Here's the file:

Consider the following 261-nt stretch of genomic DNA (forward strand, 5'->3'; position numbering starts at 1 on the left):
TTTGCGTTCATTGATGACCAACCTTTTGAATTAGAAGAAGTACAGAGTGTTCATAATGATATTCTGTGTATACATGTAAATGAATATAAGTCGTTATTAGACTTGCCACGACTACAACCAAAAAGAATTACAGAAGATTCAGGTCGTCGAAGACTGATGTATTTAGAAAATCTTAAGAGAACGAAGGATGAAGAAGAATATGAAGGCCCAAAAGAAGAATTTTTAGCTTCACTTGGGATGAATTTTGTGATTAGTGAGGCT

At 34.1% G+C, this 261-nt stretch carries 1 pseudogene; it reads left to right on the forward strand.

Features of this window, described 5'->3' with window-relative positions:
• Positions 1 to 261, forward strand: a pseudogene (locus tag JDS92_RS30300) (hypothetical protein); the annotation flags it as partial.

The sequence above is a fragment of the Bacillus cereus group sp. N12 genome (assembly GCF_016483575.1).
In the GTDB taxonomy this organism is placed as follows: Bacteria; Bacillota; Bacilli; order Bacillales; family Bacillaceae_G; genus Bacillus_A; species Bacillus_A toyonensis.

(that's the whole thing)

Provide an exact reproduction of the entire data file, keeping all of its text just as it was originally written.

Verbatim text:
Consider the following 261-nt stretch of genomic DNA (forward strand, 5'->3'; position numbering starts at 1 on the left):
TTTGCGTTCATTGATGACCAACCTTTTGAATTAGAAGAAGTACAGAGTGTTCATAATGATATTCTGTGTATACATGTAAATGAATATAAGTCGTTATTAGACTTGCCACGACTACAACCAAAAAGAATTACAGAAGATTCAGGTCGTCGAAGACTGATGTATTTAGAAAATCTTAAGAGAACGAAGGATGAAGAAGAATATGAAGGCCCAAAAGAAGAATTTTTAGCTTCACTTGGGATGAATTTTGTGATTAGTGAGGCT

At 34.1% G+C, this 261-nt stretch carries 1 pseudogene; it reads left to right on the forward strand.

Features of this window, described 5'->3' with window-relative positions:
• Positions 1 to 261, forward strand: a pseudogene (locus tag JDS92_RS30300) (hypothetical protein); the annotation flags it as partial.

The sequence above is a fragment of the Bacillus cereus group sp. N12 genome (assembly GCF_016483575.1).
In the GTDB taxonomy this organism is placed as follows: Bacteria; Bacillota; Bacilli; order Bacillales; family Bacillaceae_G; genus Bacillus_A; species Bacillus_A toyonensis.